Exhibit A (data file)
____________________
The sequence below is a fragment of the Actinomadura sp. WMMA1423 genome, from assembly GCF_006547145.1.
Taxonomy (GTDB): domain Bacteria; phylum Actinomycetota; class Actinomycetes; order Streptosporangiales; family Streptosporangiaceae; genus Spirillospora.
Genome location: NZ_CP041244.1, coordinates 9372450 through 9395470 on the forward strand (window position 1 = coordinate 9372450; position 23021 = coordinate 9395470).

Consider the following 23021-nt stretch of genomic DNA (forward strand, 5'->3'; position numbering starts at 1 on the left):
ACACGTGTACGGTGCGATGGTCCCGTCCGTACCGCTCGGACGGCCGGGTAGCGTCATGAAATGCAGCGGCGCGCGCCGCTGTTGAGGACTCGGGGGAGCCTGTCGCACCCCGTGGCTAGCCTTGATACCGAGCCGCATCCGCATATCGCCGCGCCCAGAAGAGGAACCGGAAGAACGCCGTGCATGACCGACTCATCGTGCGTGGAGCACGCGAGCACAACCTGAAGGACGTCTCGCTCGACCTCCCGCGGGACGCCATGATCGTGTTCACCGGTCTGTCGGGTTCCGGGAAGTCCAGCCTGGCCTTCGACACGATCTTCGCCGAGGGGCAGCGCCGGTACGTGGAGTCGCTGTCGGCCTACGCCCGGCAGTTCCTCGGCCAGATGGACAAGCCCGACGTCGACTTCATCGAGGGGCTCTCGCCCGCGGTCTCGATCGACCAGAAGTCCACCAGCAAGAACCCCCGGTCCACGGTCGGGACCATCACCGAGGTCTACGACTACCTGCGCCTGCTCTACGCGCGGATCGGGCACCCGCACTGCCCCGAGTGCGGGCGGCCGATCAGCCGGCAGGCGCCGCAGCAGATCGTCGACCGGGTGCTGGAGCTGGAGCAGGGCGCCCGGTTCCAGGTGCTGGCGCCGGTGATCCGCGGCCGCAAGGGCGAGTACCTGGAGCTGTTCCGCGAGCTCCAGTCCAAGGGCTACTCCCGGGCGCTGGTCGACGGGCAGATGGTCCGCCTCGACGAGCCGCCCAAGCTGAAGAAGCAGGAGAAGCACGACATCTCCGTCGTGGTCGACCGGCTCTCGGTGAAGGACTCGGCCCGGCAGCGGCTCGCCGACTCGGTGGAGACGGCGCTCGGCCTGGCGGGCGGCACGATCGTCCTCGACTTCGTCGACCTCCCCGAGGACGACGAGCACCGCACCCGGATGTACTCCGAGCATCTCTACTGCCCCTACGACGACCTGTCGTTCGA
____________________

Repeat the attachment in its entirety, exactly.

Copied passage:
The sequence below is a fragment of the Actinomadura sp. WMMA1423 genome, from assembly GCF_006547145.1.
Taxonomy (GTDB): domain Bacteria; phylum Actinomycetota; class Actinomycetes; order Streptosporangiales; family Streptosporangiaceae; genus Spirillospora.
Genome location: NZ_CP041244.1, coordinates 9372450 through 9395470 on the forward strand (window position 1 = coordinate 9372450; position 23021 = coordinate 9395470).

Consider the following 23021-nt stretch of genomic DNA (forward strand, 5'->3'; position numbering starts at 1 on the left):
ACACGTGTACGGTGCGATGGTCCCGTCCGTACCGCTCGGACGGCCGGGTAGCGTCATGAAATGCAGCGGCGCGCGCCGCTGTTGAGGACTCGGGGGAGCCTGTCGCACCCCGTGGCTAGCCTTGATACCGAGCCGCATCCGCATATCGCCGCGCCCAGAAGAGGAACCGGAAGAACGCCGTGCATGACCGACTCATCGTGCGTGGAGCACGCGAGCACAACCTGAAGGACGTCTCGCTCGACCTCCCGCGGGACGCCATGATCGTGTTCACCGGTCTGTCGGGTTCCGGGAAGTCCAGCCTGGCCTTCGACACGATCTTCGCCGAGGGGCAGCGCCGGTACGTGGAGTCGCTGTCGGCCTACGCCCGGCAGTTCCTCGGCCAGATGGACAAGCCCGACGTCGACTTCATCGAGGGGCTCTCGCCCGCGGTCTCGATCGACCAGAAGTCCACCAGCAAGAACCCCCGGTCCACGGTCGGGACCATCACCGAGGTCTACGACTACCTGCGCCTGCTCTACGCGCGGATCGGGCACCCGCACTGCCCCGAGTGCGGGCGGCCGATCAGCCGGCAGGCGCCGCAGCAGATCGTCGACCGGGTGCTGGAGCTGGAGCAGGGCGCCCGGTTCCAGGTGCTGGCGCCGGTGATCCGCGGCCGCAAGGGCGAGTACCTGGAGCTGTTCCGCGAGCTCCAGTCCAAGGGCTACTCCCGGGCGCTGGTCGACGGGCAGATGGTCCGCCTCGACGAGCCGCCCAAGCTGAAGAAGCAGGAGAAGCACGACATCTCCGTCGTGGTCGACCGGCTCTCGGTGAAGGACTCGGCCCGGCAGCGGCTCGCCGACTCGGTGGAGACGGCGCTCGGCCTGGCGGGCGGCACGATCGTCCTCGACTTCGTCGACCTCCCCGAGGACGACGAGCACCGCACCCGGATGTACTCCGAGCATCTCTACTGCCCCTACGACGACCTGTCGTTCGA